The tag for this movie could easily be - people suck so don't bother trying to form a relationship with anyone. The director portrayed a dark and stark look at human relationships. This film is chock full of atmosphere but had too many loose threads for a perfect rating.

We watch as Claire Dolan says and does whatever a man wants in order to have sex with them. She needs the money to pay off a debt she owes to this older man. This "friend" of her parents has been forcing her to prostitute herself to pay off a debt incurred by her mother's care in a nursing home? Scenes between these two characters are tense and the screen vibrates with violent emotions.

Claire gets the heck out of Dodge and runs away once her mom dies, hoping to escape and reconnect with extended family. Claire yearns for real intimacy and finds a relationship with another desperate soul. Then odd things start to happen and we are not surprised by the reappearance of the older man. He has tracked her down. This time we see the heartless violence of this man as he orders her back to work.

I cringed whenever Claire tried to forge emotional bonds. It was heartbreaking to watch Claire talk about her mother's death to a stranger who merely smiled at her. The sexual encounters are so cold or cruel. Especially the scene where a man professes to be repelled by her and the situation, degrading her verbally, and then pays to have sex with her. Claire's new boyfriend does not last long and easily moves on with his life, getting married and starting a family. This film is so bleak and shows the utter isolation of mankind despite any attempts to the contrary. Claire Dolan is one messed up woman and her solution of having a child so she too could experience love is a disaster just waiting to repeat itself.

I appreciate the director's view but I had problems with the huge mess left at the end. Why was this old man intent on ruining Claire's life? There is a vague reference to "knowing" her since age 12 but nothing is ever defined about their relationship. The whole plot hinged on this odd relationship but it was never explained. There is also the whole "Claire" and "Lucy" identity issue. Claire used the name "Lucy" when working but the boyfriend discovered two separate identification cards with seemingly different women in the photos. Are they the same person or does she have a sister? We do see a woman walk down the street that has the boyfriend staring hard. Is it the woman from the Lucy I.D.? This is left up to the viewer to decide. I thought it meant that we all have to potential to be different people but that might be the optimist in me and there is little room for happy thoughts in this film.

This movie ultimately left me frustrated by all the questions thrown out there but maybe that was the point? Life rarely provides answers.....
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VINE VOICEon June 7, 2009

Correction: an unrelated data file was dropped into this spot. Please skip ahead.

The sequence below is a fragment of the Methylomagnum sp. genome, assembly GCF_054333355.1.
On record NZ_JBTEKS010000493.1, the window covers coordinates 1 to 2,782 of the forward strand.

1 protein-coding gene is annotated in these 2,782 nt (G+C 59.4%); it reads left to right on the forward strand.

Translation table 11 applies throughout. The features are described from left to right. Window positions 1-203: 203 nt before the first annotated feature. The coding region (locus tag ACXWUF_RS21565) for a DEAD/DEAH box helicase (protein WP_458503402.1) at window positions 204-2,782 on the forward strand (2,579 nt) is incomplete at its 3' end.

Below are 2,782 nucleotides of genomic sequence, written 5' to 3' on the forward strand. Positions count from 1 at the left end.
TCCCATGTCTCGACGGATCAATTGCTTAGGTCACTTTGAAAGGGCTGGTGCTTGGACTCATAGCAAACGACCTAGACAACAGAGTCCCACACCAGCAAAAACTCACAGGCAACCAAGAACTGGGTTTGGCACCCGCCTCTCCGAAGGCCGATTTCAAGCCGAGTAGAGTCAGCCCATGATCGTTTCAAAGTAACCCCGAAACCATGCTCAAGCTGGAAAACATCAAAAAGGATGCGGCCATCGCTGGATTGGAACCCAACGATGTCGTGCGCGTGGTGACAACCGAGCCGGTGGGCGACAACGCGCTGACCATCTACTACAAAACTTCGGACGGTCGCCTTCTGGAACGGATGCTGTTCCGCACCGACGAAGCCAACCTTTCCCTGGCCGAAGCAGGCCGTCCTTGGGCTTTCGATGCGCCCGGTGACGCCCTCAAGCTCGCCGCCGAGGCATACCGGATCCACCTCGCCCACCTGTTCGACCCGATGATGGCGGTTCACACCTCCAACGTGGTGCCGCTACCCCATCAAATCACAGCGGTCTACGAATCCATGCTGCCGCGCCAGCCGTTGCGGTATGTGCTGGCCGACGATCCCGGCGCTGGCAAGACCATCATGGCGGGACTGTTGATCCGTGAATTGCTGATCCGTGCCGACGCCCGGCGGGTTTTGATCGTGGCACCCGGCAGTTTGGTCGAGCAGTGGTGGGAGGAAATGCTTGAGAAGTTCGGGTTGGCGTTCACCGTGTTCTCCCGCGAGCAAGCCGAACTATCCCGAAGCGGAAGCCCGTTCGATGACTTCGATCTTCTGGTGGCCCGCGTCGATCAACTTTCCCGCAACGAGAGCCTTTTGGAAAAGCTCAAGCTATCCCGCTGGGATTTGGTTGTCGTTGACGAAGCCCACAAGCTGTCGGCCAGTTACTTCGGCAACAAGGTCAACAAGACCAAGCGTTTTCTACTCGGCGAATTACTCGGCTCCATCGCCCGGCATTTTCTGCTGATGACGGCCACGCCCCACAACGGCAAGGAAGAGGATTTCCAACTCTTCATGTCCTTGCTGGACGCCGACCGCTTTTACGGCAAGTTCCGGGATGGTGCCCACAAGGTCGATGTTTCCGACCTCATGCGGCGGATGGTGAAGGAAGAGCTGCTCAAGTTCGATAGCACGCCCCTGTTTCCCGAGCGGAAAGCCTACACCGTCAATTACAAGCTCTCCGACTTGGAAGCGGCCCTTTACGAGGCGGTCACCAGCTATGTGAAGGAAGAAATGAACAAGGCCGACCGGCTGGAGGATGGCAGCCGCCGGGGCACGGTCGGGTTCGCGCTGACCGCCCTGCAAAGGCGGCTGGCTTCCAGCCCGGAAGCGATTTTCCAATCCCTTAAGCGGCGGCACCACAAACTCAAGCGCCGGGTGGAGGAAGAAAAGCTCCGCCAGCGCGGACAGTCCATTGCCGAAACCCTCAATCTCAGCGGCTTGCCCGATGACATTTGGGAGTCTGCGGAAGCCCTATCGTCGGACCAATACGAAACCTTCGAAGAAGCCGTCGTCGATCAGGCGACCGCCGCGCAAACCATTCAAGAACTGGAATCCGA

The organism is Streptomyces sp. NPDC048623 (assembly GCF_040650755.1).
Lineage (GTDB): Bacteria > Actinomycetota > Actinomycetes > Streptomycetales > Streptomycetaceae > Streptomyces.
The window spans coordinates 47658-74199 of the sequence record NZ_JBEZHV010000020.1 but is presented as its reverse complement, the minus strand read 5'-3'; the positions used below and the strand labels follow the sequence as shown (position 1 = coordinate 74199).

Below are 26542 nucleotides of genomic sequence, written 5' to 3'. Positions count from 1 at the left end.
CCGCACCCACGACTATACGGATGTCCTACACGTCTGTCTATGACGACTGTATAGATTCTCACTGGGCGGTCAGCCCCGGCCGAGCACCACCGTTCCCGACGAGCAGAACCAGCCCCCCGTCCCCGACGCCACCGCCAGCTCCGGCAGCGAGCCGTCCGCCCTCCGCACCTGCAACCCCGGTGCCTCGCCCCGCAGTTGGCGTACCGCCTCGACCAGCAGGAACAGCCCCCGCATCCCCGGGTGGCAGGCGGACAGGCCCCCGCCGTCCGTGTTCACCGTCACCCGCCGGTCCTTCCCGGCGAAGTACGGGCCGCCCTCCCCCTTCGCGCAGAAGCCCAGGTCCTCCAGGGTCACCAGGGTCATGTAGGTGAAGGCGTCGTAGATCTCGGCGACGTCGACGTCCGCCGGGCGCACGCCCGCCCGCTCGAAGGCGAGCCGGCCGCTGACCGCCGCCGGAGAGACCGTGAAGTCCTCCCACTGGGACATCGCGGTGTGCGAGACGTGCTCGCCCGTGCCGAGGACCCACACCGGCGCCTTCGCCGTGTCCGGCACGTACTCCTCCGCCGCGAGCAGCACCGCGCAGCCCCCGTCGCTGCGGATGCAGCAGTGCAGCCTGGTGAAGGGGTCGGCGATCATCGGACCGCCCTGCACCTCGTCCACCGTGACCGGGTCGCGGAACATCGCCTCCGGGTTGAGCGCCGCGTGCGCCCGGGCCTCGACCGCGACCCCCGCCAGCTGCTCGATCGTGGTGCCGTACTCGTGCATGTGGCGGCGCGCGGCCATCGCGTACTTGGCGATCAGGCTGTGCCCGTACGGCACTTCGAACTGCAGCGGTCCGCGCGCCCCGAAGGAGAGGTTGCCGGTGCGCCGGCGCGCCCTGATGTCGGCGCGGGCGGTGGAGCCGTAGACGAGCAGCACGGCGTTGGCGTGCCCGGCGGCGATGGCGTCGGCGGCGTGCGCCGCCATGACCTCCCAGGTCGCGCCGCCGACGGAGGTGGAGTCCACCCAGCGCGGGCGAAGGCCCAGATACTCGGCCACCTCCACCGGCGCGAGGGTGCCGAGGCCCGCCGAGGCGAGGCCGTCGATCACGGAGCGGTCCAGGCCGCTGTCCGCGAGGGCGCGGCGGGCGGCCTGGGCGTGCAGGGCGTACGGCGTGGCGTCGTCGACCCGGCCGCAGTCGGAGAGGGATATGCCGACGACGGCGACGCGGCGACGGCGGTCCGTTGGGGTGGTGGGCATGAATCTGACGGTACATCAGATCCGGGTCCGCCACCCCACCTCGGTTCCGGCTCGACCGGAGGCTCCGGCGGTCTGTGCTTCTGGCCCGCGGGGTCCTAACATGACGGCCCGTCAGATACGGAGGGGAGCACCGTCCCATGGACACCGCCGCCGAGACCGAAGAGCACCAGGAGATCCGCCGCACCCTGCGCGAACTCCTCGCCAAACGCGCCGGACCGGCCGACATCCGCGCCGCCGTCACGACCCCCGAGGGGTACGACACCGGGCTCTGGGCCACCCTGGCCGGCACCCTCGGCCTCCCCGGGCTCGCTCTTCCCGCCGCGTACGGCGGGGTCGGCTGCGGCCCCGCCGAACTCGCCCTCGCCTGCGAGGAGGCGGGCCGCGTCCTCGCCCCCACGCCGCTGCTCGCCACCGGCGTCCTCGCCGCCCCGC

quick review: single in New York, struggling to pay a debt, Claire is forced into escorting to pay off her debt. Along the way she falls for a cabbie driver. The film deals with her trying to decide what lifestyle she wants to continue... escorting or a normal life with a loving relationship. The ending I thought was surprising...the actress who plays Claire, Katrin Cartlidge, is in almost every scence, so it's basically a character study of her life. She gave a great performance.
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on July 11, 2009
I did enjoy this movie Vincent D Onofrio was excellent as well as the actress, i knew it would not have a happy ending but i really wish they could stayed together!,worth a lot of rewatching
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on March 23, 2011
The reviews on this film are very generous, in my opinion. If this is what passes for art these days, cinema in general is in trouble. In the U.S., it's practically dead anyway. Nothing but remakes and crap, but that's another story. It indeed was a solid storyline, I am not denying that. I loved the shots of the city and the authentic background noise added to every scene. But when it came to the acting and the scenarios presented, it just fell flat. The lead character's monotone delivery and bland persona took it's toll on me eventually, to the point where it was almost annoying. Her character was simply not developed to the point where one could feel anything toward her plight one way or another. It stumbled from one clunky sex scene to another, generating to interest whatsoever. Lodge Kerrigan is extremely talented. Keane and Clean, Shaven will attest to that. Whatever he was trying to convey here got lost somewhere in his head. Unfocused. Weak ending. The only performance of note was Colm Meaney's. I wish I bought the vhs rather than the dvd. Anyway, it's for sale now. Want it?